Interestingly, the writer of the op-ed is a millennial herself, but she repeats generalizations about her entire generation that seem like they mainly apply to her own social circle. Read it yourself to decide, but regardless, the tweet of the op-ed itself set off a firestorm of responses from millennials who are tired of being painted as irresponsible young people who don't know how to "adult" instead of what they actually are.

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2020 was difficult (to say the least). The year was full of life changes, losses, and lessons as we learned to navigate the "new normal." You may have questions about what the changes and challenges of 2020 mean for your taxes. That's where TurboTax Live comes in, making it easy to connect with real tax experts to help with your taxes – or even do them for you, start to finish.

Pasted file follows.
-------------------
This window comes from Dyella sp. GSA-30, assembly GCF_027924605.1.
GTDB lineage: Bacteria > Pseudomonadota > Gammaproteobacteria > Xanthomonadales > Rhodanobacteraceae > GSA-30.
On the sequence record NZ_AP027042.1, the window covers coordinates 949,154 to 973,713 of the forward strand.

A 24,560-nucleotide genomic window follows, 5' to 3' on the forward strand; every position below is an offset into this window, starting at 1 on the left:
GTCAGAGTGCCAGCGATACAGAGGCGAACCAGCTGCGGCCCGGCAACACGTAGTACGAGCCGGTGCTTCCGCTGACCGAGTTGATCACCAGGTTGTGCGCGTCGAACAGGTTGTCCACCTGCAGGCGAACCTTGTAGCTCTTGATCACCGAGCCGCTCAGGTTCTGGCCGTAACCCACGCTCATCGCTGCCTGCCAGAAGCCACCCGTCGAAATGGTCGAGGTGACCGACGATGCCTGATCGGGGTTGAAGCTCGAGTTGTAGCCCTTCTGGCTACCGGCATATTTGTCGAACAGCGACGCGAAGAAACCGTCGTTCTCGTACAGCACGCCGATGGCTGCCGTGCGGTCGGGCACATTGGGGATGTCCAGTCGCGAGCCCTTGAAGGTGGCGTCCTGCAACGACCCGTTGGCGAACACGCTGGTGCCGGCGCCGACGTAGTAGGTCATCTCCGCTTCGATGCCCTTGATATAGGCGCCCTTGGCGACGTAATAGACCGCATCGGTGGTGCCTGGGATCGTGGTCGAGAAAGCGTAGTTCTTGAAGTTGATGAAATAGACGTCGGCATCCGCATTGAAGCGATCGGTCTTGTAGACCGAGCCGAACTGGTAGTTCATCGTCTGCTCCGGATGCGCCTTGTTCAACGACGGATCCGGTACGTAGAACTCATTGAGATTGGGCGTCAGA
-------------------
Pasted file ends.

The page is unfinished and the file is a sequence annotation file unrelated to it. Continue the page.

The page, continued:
Not only has TurboTax Live helped millions of people get their taxes done right, but this year they've also celebrated people who uplifted their communities during a difficult time by surprising them with "little lifts" to help out even more.

Here are a few of their stories:


Julz, hairdresser and salon owner

"As a hairdresser and salon owner, 2020 was extremely challenging," says Julz. "Being a hairdresser has historically been a recession-proof industry, but we've never faced global shut down due to health risk, or pandemic, not in my lifetime. And for the first time, hairdressers didn't have job security."

Julz had to shut down her salon and go on unemployment benefits for the first time. She also had to figure out how she was going to support herself, her staff and her business during this difficult time. But many other beauty industry professionals didn't have access to the resources they needed, so Julz decided to help.